Creative Mondays #025 – The negative brain.

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I was talking to author, Mur Lafferty the other day.  Though we talk occasionally via text or Tweet, we hand’t spoken at any great length for some time so there was a bit of catching up to do.  Even though Mur and I are sort of on different paths, she’s an published author, I’m a…well, whatever I am, we are both creative folks and we  always find we feel the same way about certain situations that happen in our career.  One of the things we have in common is the random flare up of the negative brain.  That part of the brain that, even when something really good is happening, you focus on some negative aspect of it.  And a lot of times, for me, this tiny negative thing will completely outweigh all the good.  Mur and I spoke at length about this and I figured it’d be good to bring up here as some of you may have the same issue.

My therapist, yes, I go to a therapist, says the negative brain is a hold over from our evolutionary past.  At the time when we, as early humans, had to constantly be thinking about the negative things in order to survive from day to day.  We had to think about the worst because the worst was always right around the corner.  What if we don’t find food?  What if that wild animal attacks us?  What if this lake dries up?  We constantly had to worry about it.  Luckily, most people, have things easier these days, but the negative brain is still lingering with us.

I’m going to give you an example now of a recent flare up of my negative brain.  Unfortunately, I’m not going to get specific with the details.  I hope that, even by being general, you’ll get my point.  A year or so ago, I was offered a huge creative opportunity.  This was one of those things where it was so big I, of course, had to say yes.  And I did.  I was over the moon with excitement about this.  Huge smile on my face for days after I found out.  Then, as I began hearing details about this project and I realized that my involvement in the project, while still a huge opportunity, was not as big as initially thought it was going to be.  The project was still happening, I was still involved, it was just that tasks I thought would be assigned to me were going to be done by others.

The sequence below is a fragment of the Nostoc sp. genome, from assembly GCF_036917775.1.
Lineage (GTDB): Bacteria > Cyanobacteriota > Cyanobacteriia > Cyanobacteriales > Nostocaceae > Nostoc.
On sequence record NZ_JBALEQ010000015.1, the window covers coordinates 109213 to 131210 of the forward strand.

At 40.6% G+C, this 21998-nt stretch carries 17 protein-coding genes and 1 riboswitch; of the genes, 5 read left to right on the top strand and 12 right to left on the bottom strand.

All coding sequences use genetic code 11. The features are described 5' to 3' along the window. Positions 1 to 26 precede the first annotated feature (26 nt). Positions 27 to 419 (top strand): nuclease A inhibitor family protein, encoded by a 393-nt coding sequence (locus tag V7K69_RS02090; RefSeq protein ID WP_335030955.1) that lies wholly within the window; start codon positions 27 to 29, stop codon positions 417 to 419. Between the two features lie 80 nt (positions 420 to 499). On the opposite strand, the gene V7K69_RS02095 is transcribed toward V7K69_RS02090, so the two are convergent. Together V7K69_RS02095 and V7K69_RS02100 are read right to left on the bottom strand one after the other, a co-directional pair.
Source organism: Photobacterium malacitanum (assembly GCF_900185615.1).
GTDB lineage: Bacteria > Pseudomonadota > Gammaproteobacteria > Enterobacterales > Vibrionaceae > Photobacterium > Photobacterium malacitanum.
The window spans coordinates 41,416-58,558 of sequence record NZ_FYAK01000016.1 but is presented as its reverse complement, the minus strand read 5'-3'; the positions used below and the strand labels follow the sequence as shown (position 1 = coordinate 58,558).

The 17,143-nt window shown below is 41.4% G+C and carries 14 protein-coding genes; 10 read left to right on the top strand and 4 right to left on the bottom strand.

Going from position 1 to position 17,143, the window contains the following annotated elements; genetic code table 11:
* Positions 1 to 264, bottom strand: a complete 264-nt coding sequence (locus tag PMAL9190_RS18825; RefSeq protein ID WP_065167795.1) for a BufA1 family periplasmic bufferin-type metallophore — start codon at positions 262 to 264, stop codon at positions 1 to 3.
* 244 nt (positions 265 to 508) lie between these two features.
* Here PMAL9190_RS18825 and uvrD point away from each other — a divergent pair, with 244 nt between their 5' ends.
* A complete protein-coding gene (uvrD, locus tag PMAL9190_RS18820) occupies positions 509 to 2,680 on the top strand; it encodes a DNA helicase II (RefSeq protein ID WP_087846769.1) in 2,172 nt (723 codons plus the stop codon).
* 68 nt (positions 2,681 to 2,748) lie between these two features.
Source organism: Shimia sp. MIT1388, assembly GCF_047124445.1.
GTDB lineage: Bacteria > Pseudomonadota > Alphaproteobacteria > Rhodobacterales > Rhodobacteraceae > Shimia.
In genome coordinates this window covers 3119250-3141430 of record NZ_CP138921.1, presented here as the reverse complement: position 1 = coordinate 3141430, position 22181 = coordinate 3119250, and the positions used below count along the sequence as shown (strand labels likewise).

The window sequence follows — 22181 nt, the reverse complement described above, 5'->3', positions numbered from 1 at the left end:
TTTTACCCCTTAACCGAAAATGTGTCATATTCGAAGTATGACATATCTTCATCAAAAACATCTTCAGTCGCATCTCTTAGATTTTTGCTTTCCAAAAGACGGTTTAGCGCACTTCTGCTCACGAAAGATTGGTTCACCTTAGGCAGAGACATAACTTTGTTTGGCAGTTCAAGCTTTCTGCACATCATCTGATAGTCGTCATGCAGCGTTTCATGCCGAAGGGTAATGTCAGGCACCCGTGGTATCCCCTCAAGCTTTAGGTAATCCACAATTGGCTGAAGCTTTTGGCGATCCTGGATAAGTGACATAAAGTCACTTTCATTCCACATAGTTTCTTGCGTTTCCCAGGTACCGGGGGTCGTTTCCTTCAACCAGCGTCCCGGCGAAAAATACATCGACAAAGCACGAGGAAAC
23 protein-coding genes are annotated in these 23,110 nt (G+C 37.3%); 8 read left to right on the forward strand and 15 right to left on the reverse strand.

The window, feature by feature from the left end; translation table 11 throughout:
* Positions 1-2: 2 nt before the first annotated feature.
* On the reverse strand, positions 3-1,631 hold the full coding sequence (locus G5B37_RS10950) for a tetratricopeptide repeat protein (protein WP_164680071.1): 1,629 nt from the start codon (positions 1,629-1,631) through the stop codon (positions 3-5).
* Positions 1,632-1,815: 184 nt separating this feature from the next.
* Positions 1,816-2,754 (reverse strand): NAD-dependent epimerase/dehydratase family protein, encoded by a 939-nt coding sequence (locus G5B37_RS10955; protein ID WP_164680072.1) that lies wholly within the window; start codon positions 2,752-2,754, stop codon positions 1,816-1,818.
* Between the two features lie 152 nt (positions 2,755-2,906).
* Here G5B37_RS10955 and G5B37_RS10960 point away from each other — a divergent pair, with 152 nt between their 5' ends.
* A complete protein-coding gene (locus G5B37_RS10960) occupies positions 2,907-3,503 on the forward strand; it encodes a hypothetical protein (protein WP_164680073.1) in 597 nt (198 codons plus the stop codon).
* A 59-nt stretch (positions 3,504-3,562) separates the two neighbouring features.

Now this opportunity was something that people would PAY to do.  It was truly a once in a lifetime experience that I was going to be one of a very small handful of people to get to do.  But my negative brain wouldn’t let me see that.  My negative brain was constantly reminding me that I wasn’t going to get to do every aspect of this amazing job that I wanted to do.  And, in the end, it slightly tinged this incredible experience because my negative brain wouldn’t let me enjoy it.

This negative brain is something that I’ve had for a long time, as long as I can remember.  I guess the good thing now is that I’m recognizing it and can now focus on trying to fight it.  But the question is…how?

I’m sure that folks who are affected by this would just say, ignore your brain when it does that.  That’s a good piece of advice.  Easier said then done sometimes, though.  In thinking about what my therapist said about the negative brain being a holdover from our primitive self I thin the best solution is to EVOLVE.  Evolve my thinking to focus on the positives of the situation and not the negatives.

So if you have ‘negative brain’ know that you aren’t alone.  And you absolutely must not let it get in the way of your creativity.  Even if your brain is focusing on the negatives of a situation, you must keep pushing through with your creativity because not creating is worse!

Do you suffer from ‘negative brain?’  If so, let us know how you fight it in the comments below.

2 thoughts on “Creative Mondays #025 – The negative brain.”

  1. Yes, YES, YESSSSS!!! Arrgh. I have often let this brain trip me up and stop me from taking risks because of whatever negative associations I may have. But creatively, it does help with comedy. If you reveal the pain and fear in music or comedy, even if it is very personally specific, it makes such a huge impact on the audience because everybody will identify. It brings out the dark side in comedy – something I always had fun exploring with you, by the way!

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